Posts Tagged ‘Supriya Pathak’

Danis Tanovic’s desi film Tigers starring Emraan Hashmi will have its world premiere at Toronto International Film Festival this year. Synopsis, cast & crew, and other details of the film is out.

Film

Director: Danis Tanovic
Country: India/France/United Kingdom
Year: 2014
Language: Hindi/English/Urdu/German
Premiere Status: World Premiere
Runtime: 90 minutes
Rating: 14A

Synopsis (from TIFF)

Devastated when he discovers the effects of the infant formula he’s peddling, a young salesman challenges the system and the powers that be, in this based-on-fact drama from Academy Award-winning director Danis Tanovic (No Man’s Land).

Multinationals’ activities in the developing world come under harsh scrutiny in Danis Tanovic’s hard-hitting new drama Tigers. No stranger to controversy, the Academy Award-winning director is unafraid to stick his nose into contentious subject matter. Here, he explores Pakistan’s fascination with Western drugs, basing his film on a true story — its real-life protagonist lives in Toronto — involving a corporation aggressively trying to increase its market share through the sale of baby formula to new mothers.

Ayan (Emraan Hashmi) is a young, recently married salesman who gets a job peddling locally made drugs to pharmacies and doctors. Despite the fact that the Pakistani-manufactured pharmaceuticals he sells are much cheaper than those sold by Western competitors, no one will trust or buy products that lack major brand names. His wife encourages him to apply for a job with Lasta, a large multinational, and Ayan is hired on a trial basis. It’s not long before his natural charm and knack for glad-handing make him into a minor star, and Lasta expands his responsibilities. However, one day he is devastated to see first-hand what the selling of baby formula really means in certain cases. Shocked, Ayan sets out to challenge the system and the powers that be.

In a neat piece of narrative structuring on Tanovic’s part, this David-and-Goliath story is told partially through the eyes of a film crew making a documentary on Ayan’s astonishing findings. But the power of Tigers lies in his willingness to push his film out onto the streets of Pakistan and into the face of a system where narrow interests prevail, and an honest man doing the right thing is castigated and threatened, and finally sees his life endangered.

Cast & Crew

Executive Producer: Karen Tenkhoff, Michael Weber, Praveen Hashmi, Achin Jain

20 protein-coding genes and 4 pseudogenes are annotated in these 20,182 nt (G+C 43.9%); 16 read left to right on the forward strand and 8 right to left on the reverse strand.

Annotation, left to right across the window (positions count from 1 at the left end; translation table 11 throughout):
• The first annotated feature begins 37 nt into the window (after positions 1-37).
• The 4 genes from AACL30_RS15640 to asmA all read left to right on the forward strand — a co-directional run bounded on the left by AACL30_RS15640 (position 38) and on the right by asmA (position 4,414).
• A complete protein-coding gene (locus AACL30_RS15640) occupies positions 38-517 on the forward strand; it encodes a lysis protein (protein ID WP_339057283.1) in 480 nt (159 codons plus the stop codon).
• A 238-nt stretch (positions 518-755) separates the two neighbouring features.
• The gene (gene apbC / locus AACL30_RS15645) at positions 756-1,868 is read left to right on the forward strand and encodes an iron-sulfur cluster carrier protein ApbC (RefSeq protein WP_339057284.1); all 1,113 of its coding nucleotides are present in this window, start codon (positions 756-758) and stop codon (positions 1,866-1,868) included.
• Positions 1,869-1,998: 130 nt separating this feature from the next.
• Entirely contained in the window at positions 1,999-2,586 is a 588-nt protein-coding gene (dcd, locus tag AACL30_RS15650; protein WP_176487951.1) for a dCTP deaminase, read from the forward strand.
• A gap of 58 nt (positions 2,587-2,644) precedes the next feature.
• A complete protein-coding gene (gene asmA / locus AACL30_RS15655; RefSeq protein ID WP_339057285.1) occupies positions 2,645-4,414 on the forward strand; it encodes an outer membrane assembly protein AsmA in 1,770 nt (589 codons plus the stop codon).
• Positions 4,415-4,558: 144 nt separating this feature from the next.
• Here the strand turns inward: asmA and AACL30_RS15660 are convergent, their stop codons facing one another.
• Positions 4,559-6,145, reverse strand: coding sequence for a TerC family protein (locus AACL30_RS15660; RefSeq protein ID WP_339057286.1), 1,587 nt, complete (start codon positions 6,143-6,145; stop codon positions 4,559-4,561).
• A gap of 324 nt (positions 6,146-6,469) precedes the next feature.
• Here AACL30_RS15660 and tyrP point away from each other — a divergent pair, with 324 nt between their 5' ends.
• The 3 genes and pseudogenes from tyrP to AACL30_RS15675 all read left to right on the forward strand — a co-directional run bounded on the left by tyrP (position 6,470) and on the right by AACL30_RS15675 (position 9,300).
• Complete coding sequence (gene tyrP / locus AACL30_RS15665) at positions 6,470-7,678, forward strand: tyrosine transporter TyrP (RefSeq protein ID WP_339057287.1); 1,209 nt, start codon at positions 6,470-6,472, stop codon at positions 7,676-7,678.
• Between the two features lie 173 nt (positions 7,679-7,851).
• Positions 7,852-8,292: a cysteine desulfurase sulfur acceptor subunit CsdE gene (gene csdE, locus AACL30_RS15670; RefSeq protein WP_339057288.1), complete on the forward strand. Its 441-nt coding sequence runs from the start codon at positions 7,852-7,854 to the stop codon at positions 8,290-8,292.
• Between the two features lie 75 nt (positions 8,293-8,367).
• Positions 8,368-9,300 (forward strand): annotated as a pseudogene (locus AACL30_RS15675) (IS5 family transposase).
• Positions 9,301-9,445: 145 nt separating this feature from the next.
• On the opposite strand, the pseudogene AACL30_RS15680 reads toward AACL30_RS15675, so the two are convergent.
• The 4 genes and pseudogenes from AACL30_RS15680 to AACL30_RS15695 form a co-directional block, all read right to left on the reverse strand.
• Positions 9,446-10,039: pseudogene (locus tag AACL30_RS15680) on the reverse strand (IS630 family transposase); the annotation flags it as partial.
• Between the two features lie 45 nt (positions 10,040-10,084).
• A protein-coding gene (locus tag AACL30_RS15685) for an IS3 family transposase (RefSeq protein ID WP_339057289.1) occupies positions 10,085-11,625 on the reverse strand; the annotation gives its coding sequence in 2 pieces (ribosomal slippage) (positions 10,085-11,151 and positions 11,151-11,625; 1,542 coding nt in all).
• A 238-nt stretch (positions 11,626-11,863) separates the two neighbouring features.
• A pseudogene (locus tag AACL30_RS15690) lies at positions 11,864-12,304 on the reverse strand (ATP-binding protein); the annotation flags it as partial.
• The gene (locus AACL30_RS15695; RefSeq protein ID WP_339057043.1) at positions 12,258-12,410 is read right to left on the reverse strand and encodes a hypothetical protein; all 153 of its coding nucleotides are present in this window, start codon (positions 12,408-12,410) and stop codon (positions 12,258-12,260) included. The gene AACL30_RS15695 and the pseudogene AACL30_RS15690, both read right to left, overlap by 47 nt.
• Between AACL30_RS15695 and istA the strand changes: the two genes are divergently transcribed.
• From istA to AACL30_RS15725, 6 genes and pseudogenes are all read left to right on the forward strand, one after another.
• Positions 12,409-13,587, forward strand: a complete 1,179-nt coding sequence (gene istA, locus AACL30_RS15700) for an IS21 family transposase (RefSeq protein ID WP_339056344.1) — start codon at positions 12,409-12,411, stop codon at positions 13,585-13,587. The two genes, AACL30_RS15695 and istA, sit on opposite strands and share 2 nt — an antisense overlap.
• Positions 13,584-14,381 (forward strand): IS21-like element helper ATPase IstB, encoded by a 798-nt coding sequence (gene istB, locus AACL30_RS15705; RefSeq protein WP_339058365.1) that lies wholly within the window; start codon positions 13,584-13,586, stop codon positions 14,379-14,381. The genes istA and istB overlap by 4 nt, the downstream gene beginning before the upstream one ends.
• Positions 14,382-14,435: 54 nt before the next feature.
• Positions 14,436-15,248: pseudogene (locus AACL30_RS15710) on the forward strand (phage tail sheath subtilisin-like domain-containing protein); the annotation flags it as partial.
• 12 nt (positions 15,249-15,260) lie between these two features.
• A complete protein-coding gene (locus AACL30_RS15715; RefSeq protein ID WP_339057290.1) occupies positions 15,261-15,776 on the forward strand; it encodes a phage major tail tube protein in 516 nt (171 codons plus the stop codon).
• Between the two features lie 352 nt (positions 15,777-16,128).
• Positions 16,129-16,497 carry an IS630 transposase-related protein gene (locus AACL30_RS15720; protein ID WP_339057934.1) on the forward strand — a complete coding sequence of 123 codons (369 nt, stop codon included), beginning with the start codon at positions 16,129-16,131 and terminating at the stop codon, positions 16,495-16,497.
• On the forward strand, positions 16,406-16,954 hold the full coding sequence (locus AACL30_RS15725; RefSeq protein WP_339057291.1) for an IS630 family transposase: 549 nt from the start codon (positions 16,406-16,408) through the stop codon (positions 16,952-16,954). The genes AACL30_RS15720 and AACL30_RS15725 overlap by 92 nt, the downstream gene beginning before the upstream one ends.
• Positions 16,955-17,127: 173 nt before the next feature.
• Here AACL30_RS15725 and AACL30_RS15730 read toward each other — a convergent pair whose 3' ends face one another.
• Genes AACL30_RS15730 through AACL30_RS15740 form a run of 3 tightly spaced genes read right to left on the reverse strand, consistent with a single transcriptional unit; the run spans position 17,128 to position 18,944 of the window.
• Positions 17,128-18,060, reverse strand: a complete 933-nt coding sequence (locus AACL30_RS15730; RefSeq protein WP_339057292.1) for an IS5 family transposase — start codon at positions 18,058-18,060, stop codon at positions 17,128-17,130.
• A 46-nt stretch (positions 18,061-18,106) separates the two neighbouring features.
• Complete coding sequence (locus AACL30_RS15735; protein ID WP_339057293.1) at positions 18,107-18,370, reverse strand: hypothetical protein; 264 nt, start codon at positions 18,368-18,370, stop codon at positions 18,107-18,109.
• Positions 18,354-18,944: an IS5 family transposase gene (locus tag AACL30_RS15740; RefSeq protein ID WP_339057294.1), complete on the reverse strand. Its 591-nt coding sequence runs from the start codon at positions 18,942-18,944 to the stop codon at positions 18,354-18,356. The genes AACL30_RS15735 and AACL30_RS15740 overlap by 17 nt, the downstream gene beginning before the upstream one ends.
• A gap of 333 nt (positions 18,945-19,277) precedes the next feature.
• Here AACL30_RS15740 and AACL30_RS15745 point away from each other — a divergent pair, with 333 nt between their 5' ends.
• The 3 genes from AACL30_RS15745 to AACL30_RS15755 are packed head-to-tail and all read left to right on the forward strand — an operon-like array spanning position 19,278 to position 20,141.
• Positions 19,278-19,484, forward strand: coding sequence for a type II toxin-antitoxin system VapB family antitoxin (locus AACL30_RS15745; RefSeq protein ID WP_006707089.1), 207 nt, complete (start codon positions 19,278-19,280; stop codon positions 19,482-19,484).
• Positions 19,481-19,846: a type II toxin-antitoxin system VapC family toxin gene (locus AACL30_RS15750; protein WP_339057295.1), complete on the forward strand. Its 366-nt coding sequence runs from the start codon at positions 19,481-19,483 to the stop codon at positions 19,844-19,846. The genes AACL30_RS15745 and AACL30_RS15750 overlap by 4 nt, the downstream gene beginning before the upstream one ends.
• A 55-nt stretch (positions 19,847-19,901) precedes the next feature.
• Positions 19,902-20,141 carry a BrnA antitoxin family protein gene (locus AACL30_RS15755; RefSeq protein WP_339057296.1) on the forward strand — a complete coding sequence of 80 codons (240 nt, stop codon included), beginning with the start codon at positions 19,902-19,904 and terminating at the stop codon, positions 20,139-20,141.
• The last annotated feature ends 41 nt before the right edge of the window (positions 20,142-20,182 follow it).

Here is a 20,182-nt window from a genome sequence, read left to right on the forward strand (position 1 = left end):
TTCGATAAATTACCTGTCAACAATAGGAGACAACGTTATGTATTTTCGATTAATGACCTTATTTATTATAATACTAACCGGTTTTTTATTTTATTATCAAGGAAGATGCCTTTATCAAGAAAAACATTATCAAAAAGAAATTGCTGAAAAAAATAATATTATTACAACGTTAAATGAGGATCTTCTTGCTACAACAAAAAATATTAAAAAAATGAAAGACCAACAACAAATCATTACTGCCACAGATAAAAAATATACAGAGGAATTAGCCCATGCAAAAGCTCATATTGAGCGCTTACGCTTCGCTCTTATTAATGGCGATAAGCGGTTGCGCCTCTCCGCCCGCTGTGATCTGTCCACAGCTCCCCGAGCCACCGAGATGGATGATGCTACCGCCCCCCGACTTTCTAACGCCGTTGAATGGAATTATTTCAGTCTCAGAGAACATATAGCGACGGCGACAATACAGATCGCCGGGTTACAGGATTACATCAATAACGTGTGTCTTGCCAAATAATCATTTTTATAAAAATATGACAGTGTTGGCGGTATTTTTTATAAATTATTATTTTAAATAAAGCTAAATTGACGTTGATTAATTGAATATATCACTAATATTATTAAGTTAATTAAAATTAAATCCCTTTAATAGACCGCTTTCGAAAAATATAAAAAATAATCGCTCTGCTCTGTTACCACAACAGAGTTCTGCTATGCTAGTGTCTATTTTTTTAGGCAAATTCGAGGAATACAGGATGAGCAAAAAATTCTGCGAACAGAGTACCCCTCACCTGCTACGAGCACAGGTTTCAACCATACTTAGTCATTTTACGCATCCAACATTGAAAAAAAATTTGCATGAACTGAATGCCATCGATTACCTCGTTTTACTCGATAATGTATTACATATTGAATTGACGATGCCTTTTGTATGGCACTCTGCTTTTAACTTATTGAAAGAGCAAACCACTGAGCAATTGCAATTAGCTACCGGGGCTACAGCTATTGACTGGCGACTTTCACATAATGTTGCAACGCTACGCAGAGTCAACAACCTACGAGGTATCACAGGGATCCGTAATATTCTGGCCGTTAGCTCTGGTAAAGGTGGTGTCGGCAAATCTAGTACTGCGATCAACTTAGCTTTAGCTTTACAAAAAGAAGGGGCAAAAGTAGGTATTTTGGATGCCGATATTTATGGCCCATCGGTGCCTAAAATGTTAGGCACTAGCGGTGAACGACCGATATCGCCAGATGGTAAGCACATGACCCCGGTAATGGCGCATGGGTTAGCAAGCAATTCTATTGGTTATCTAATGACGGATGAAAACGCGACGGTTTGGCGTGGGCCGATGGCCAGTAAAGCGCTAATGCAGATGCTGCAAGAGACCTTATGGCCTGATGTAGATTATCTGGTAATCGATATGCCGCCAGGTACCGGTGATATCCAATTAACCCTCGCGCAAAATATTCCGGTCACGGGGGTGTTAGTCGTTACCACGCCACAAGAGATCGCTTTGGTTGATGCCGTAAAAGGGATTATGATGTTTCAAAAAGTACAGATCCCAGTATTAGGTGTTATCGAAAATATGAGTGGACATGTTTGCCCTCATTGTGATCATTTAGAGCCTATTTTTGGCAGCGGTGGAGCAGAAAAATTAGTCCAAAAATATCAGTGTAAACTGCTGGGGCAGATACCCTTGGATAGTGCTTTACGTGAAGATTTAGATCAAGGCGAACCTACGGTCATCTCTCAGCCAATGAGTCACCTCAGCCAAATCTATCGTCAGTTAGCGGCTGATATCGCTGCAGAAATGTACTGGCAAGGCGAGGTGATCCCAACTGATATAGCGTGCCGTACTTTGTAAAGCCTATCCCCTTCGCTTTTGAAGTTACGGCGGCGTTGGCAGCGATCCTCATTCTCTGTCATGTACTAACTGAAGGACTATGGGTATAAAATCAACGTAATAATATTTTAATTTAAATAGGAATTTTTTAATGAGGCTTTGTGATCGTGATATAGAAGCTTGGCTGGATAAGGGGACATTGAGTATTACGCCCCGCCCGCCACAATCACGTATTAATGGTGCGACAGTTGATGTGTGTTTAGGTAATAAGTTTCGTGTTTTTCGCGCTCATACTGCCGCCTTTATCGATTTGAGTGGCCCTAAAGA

Producer: Prashita Chaudhary, Kshitij Chaudhary, Guneet Monga, Anurag Kashyap, Cedomir Kolar, Marc Baschet, Andy Paterson, Cat Villiers
Production Company: Cinemorphic Pvt Ltd, Sikhya Entertainment Pvt Ltd, A.S.A.P. Films
Principal Cast: Emraan Hashmi, Geetanjali, Danny Huston, Khalid Abdalla, Adil Hussain, Maryam D’Abo, Satyadeep Misra, Heino Ferch, Sam Reid, Supriya Pathak, Vinod Nagpal
Screenplay: Danis Tanovic, Andy Paterson
Cinematographer: Erol Zubcevic
Editor: Prerna Saigal
Sound: Anthony B J Ruban
Music: Pritam
Production Designer: Rachna Rastogi, K.K Muralidharan

Danis Tanovic was born in Zenica, Bosnia-Herzegovina, and attended l’Institut National Supérieur des Arts du Spectacle in Brussels. His feature films include No Man’s Land (01), which won Best Screenplay at Cannes and the Academy Award for Best Foreign Language Film; L’enfer (05) and Triage (09), both of which premiered at the Festival; and An Episode in the Life of an Iron Picker (13), which screened at the Festival and won the Silver Bear at Berlin. Tigers (14) is his latest film.

ramleela

The early reactions from previews of Sanjay Leela Bhansali’s new film, Ram-Leela, clearly seems to be divisive. For any new film, i always find that exciting.  Now that i have seen the film, it’s easy to understand why. You might like it, fall in love with it too, and it’s entirely possible that you felt like gouging out your eyeballs. And every reaction can be justified. But one thing you can’t do – dismiss it completely. Because there’s just too much packed into this one – you can just pick one thing and easily indulge in it like its director.

I feel this is Bhansali’s coming out film. Coming out as a loud Gujrati masala filmmaker. Few weeks back, he even confessed that he is a “loud Gujarati” at heart. Well, that fits in perfectly with the film’s promotions too. But one can’t fake it so much. And when one fakes it, one delivers films like his last three – dead, plagiarised and bloated Guzaarish, boring and claustrophobic Saawariya, pretentious and ham-fest Black. It’s always good to be back to own’s roots. With apologies to Swades, apne hi Gujju colours me ghul jaana Bhansali ka muqaddar hota hai.